The American AntiImperialist League was founded in 1899, after the United States
occupied Cuba and Puerto Rico and the Philippine Islands. Cuba became nominally
independent, although the United States retained until 1934 the legal right to intervene
in Cuban domestic and foreign affairs. Both Puerto Rico and the Philippines became
American colonies. The Filipinos revolted against American rule in February, 1899, and
were suppressed in 1902 after a bloody, ruthless guerrilla war. Most Americans supported
overseas expansion, but many of the nation's most illustrious citizens - including Andrew
Carnegie and William James, were appa11ed by American imperialism. In 1899 they founded
the American AntiImperialist League in order to campaign, unsuccessfully as it turned
out, against the annexation of the Philippines.
We hold that the policy known as imperialism is hostile to liberty and tends toward
militarism, an evil from which it has been our glory to be free. We regret that it has
become necessary in the land of Washington and Lincoln to reaffirm that all men, of
whatever race or color, are entitled to life, liberty and the pursuit of happiness. We
maintain that governments derive their just powers from the consent of the governed. We
insist that the subjugation of any people is "criminal aggression" and open
disloyalty to the distinctive principles of our Government.
We earnestly condemn the policy of the present National Administration in the
Philippines. It seeks to extinguish the spirit of 1776 in those islands. We deplore the
sacrifice of our soldiers and sailors, whose bravery deserves admiration even in an unjust
war. We denounce the slaughter of the Filipinos as a needless horror. We protest against
the extension of American sovereignty by Spanish methods.
We demand the immediate cessation of the war against liberty, begun by Spain and
continued by us. We urge that Congress be promptly convened to announce to the Filipinos
our purpose to concede to them the independence for which they have so long fought and
which of right is theirs.
The United States have always protested against the doctrine of international law which
permits the subjugation of the weak by the strong. A self-goveming state cannot accept
sovereignty over an unwilling people. The United States cannot act upon the ancient heresy
that might makes right.
Imperialists assume that with the destruction of self-government in the Philippines by
American hands, all opposition here will cease. This is a grievous error. Much as we abhor
the war of "criminal aggression" in the Philippines, greatly as we regret that
the blood of the Filipinos is on American hands, we more deeply resent the betrayal of
American institutions at home. The real firing line is not in the suburbs of Manila. The
foe is of our own household. The attempt of 1861 was to divide the country. That of 1899
is to destroy its fundamental principles and noblest ideals.
Whether the ruthless slaughter of the Filipinos shall end next month or next year is
but an incident in a contest that must go on until the Declaration of Independence and the
Constitution of the United States are rescued from the hands of their betrayers. Those who
dispute about standards of value while the foundation of the Republic is undermined will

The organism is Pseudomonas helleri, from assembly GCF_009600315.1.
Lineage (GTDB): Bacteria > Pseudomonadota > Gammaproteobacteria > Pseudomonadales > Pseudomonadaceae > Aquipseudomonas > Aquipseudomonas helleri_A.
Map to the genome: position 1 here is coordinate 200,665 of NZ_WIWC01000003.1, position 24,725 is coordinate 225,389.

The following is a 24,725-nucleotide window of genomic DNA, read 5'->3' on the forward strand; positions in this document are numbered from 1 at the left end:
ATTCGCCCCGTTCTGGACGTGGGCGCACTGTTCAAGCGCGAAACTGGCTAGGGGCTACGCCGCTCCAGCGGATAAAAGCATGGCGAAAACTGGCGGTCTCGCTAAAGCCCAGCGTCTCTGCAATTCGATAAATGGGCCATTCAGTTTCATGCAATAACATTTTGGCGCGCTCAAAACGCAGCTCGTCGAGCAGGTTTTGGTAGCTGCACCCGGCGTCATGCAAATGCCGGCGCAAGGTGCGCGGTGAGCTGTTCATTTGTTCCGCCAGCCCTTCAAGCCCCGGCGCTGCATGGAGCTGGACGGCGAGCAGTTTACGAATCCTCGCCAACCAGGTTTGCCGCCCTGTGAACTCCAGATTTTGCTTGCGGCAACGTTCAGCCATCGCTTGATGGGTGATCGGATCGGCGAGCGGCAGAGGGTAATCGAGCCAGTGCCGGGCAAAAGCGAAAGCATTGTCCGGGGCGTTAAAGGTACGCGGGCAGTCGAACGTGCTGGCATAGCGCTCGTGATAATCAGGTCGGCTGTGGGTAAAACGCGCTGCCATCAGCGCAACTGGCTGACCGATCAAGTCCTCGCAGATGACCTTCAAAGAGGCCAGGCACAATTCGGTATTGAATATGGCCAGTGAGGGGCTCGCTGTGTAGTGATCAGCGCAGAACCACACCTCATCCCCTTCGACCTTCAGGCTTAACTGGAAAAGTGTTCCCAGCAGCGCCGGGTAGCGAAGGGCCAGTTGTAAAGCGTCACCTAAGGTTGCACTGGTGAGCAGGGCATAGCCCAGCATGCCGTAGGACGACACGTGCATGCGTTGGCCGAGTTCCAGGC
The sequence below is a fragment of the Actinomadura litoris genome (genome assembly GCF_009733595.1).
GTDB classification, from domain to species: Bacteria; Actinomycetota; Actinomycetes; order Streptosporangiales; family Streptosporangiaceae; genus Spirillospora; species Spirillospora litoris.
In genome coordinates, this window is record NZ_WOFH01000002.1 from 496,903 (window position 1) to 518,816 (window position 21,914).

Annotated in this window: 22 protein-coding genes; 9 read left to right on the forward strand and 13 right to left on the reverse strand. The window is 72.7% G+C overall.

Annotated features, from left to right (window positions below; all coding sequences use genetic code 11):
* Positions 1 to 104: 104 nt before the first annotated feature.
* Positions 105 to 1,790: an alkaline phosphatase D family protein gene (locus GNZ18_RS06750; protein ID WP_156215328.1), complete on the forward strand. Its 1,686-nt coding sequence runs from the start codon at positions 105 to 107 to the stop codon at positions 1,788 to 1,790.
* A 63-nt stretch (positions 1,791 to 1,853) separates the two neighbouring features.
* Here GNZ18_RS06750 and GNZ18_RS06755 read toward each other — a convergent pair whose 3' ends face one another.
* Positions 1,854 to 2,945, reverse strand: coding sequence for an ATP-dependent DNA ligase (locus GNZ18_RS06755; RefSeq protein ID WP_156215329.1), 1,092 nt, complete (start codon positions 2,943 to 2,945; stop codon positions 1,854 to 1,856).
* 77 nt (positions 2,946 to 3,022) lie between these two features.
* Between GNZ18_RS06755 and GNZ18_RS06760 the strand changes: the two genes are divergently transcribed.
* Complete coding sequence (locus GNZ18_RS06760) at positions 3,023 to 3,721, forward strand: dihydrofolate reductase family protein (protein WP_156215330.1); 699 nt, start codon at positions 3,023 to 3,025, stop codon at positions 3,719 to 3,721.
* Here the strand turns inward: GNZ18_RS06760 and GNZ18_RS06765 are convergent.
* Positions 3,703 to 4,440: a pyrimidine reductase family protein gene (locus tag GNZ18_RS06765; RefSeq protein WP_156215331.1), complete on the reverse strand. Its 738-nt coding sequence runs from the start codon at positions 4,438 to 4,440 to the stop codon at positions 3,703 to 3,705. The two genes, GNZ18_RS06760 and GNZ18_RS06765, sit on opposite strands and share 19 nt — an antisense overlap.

be listened to as little as those who would wrangle about the small economies of the
household while the house is on fire. The training of a great people for a century, the
aspiration for liberty of a vast immigration are forces that will hurl aside those who in
the delirium of conquest seek to destroy the character of our institutions.
We deny that the obligation of all citizens to support their Government in times of
grave National peril applies to the present situation. If an Administration may with
impunity ignore the issues upon which it was chosen, deliberately create a condition of
war anywhere on the face of the globe, debauch the civil service for spoils to promote the
adventure, organize a truthsuppressing censorship and demand of all citizens a
suspension of judgment and their unanimous support while it chooses to continue the
fighting, representative government itself is imperiled.
We propose to contribute to the defeat of any person or party that stands for the
forcible subjugation of any people . We shall oppose for reelection all who in the White
House or in Congress betray American liberty in pursuit of un-American ends. We still hope
that both of our great political parties will support and defend the Declaration of
Independence in the closing campaign of the century.
We hold, with Abraham Lincoln, that "no man is good enough to govern another man
without that other's consent. When the white man governs himself, that is self-government,
but when he governs himself and also governs another man, that is more than
self-government-that is despotism." "Our reliance is in the love of liberty
which God has planted in us. Our defense is in the spirit which prizes liberty as the
heritage of all men in all lands. Those who deny freedom to others deserve it not for
themselves, and under a just God cannot long retain it."
We cordially invite the cooperation of all men and women who remain loyal to the
Declaration of Independence and the Constitution of the United States.
"Platform of the American Antilmperialist League," in Speeches,
Correspondence, ard Political Papers of Carl Schurz, vol. 6, ed. Frederick Bancroft
(New York: G.P. Putnam's Sons, 1913), p. 77, note 1.